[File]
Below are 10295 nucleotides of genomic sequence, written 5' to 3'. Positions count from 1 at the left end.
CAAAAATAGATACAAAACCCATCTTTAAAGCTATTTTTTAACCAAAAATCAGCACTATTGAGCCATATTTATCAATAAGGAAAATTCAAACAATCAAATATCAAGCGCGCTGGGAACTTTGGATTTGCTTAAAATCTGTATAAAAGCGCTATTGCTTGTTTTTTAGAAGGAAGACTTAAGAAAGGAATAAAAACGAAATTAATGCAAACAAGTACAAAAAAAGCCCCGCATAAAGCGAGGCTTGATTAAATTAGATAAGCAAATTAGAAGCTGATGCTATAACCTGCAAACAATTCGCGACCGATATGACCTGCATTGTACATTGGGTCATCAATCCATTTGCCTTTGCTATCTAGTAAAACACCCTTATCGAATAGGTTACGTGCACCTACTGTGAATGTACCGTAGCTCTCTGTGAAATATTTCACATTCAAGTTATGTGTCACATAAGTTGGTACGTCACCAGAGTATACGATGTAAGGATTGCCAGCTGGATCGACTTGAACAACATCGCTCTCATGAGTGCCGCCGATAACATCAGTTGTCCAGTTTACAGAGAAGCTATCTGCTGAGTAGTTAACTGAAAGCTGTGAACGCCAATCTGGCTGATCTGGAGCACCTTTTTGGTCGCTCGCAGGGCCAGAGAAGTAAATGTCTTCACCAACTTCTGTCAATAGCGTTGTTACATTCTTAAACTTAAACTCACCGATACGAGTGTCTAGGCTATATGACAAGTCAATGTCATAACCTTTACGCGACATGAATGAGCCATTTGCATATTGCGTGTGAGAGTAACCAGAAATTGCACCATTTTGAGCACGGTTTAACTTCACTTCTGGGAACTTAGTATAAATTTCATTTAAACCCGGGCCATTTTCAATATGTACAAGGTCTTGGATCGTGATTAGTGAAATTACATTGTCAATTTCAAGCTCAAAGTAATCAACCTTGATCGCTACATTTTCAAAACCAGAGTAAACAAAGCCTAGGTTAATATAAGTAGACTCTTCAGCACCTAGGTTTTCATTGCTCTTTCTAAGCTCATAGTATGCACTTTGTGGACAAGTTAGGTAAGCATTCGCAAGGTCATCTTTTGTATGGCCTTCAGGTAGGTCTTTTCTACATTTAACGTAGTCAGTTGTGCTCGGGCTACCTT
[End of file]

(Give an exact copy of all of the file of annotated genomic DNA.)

Below are 10295 nucleotides of genomic sequence, written 5' to 3'. Positions count from 1 at the left end.
CAAAAATAGATACAAAACCCATCTTTAAAGCTATTTTTTAACCAAAAATCAGCACTATTGAGCCATATTTATCAATAAGGAAAATTCAAACAATCAAATATCAAGCGCGCTGGGAACTTTGGATTTGCTTAAAATCTGTATAAAAGCGCTATTGCTTGTTTTTTAGAAGGAAGACTTAAGAAAGGAATAAAAACGAAATTAATGCAAACAAGTACAAAAAAAGCCCCGCATAAAGCGAGGCTTGATTAAATTAGATAAGCAAATTAGAAGCTGATGCTATAACCTGCAAACAATTCGCGACCGATATGACCTGCATTGTACATTGGGTCATCAATCCATTTGCCTTTGCTATCTAGTAAAACACCCTTATCGAATAGGTTACGTGCACCTACTGTGAATGTACCGTAGCTCTCTGTGAAATATTTCACATTCAAGTTATGTGTCACATAAGTTGGTACGTCACCAGAGTATACGATGTAAGGATTGCCAGCTGGATCGACTTGAACAACATCGCTCTCATGAGTGCCGCCGATAACATCAGTTGTCCAGTTTACAGAGAAGCTATCTGCTGAGTAGTTAACTGAAAGCTGTGAACGCCAATCTGGCTGATCTGGAGCACCTTTTTGGTCGCTCGCAGGGCCAGAGAAGTAAATGTCTTCACCAACTTCTGTCAATAGCGTTGTTACATTCTTAAACTTAAACTCACCGATACGAGTGTCTAGGCTATATGACAAGTCAATGTCATAACCTTTACGCGACATGAATGAGCCATTTGCATATTGCGTGTGAGAGTAACCAGAAATTGCACCATTTTGAGCACGGTTTAACTTCACTTCTGGGAACTTAGTATAAATTTCATTTAAACCCGGGCCATTTTCAATATGTACAAGGTCTTGGATCGTGATTAGTGAAATTACATTGTCAATTTCAAGCTCAAAGTAATCAACCTTGATCGCTACATTTTCAAAACCAGAGTAAACAAAGCCTAGGTTAATATAAGTAGACTCTTCAGCACCTAGGTTTTCATTGCTCTTTCTAAGCTCATAGTATGCACTTTGTGGACAAGTTAGGTAAGCATTCGCAAGGTCATCTTTTGTATGGCCTTCAGGTAGGTCTTTTCTACATTTAACGTAGTCAGTTGTGCTCGGGCTACCTT